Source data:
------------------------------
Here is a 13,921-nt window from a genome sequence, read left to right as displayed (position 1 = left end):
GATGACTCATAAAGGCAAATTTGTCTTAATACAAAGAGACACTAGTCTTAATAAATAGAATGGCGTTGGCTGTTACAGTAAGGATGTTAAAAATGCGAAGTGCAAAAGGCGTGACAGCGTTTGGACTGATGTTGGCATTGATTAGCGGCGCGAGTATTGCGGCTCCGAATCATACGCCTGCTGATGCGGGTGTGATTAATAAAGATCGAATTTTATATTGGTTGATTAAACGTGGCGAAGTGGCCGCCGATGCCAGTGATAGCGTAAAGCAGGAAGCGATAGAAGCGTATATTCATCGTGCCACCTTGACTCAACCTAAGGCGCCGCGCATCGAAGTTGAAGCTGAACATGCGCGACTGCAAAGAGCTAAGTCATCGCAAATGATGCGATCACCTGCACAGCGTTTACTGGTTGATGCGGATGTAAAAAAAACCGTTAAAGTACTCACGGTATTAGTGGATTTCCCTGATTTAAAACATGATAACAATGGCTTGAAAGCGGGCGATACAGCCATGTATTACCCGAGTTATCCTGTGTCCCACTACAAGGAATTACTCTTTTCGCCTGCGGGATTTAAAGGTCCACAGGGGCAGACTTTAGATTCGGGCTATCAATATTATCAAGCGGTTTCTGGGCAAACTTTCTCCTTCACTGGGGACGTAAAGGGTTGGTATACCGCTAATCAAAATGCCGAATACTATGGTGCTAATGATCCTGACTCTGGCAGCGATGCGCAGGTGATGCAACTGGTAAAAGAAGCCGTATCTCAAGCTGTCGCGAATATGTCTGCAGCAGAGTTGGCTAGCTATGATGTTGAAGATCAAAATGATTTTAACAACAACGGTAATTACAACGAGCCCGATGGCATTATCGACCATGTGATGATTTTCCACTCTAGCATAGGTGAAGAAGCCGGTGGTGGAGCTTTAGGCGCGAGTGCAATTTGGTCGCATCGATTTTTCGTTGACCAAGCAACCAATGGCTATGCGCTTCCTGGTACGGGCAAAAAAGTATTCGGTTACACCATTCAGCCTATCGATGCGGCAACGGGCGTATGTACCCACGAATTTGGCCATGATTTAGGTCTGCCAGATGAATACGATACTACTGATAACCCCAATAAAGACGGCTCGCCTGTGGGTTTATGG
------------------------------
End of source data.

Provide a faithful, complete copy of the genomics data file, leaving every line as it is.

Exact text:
Here is a 13,921-nt window from a genome sequence, read left to right as displayed (position 1 = left end):
GATGACTCATAAAGGCAAATTTGTCTTAATACAAAGAGACACTAGTCTTAATAAATAGAATGGCGTTGGCTGTTACAGTAAGGATGTTAAAAATGCGAAGTGCAAAAGGCGTGACAGCGTTTGGACTGATGTTGGCATTGATTAGCGGCGCGAGTATTGCGGCTCCGAATCATACGCCTGCTGATGCGGGTGTGATTAATAAAGATCGAATTTTATATTGGTTGATTAAACGTGGCGAAGTGGCCGCCGATGCCAGTGATAGCGTAAAGCAGGAAGCGATAGAAGCGTATATTCATCGTGCCACCTTGACTCAACCTAAGGCGCCGCGCATCGAAGTTGAAGCTGAACATGCGCGACTGCAAAGAGCTAAGTCATCGCAAATGATGCGATCACCTGCACAGCGTTTACTGGTTGATGCGGATGTAAAAAAAACCGTTAAAGTACTCACGGTATTAGTGGATTTCCCTGATTTAAAACATGATAACAATGGCTTGAAAGCGGGCGATACAGCCATGTATTACCCGAGTTATCCTGTGTCCCACTACAAGGAATTACTCTTTTCGCCTGCGGGATTTAAAGGTCCACAGGGGCAGACTTTAGATTCGGGCTATCAATATTATCAAGCGGTTTCTGGGCAAACTTTCTCCTTCACTGGGGACGTAAAGGGTTGGTATACCGCTAATCAAAATGCCGAATACTATGGTGCTAATGATCCTGACTCTGGCAGCGATGCGCAGGTGATGCAACTGGTAAAAGAAGCCGTATCTCAAGCTGTCGCGAATATGTCTGCAGCAGAGTTGGCTAGCTATGATGTTGAAGATCAAAATGATTTTAACAACAACGGTAATTACAACGAGCCCGATGGCATTATCGACCATGTGATGATTTTCCACTCTAGCATAGGTGAAGAAGCCGGTGGTGGAGCTTTAGGCGCGAGTGCAATTTGGTCGCATCGATTTTTCGTTGACCAAGCAACCAATGGCTATGCGCTTCCTGGTACGGGCAAAAAAGTATTCGGTTACACCATTCAGCCTATCGATGCGGCAACGGGCGTATGTACCCACGAATTTGGCCATGATTTAGGTCTGCCAGATGAATACGATACTACTGATAACCCCAATAAAGACGGCTCGCCTGTGGGTTTATGG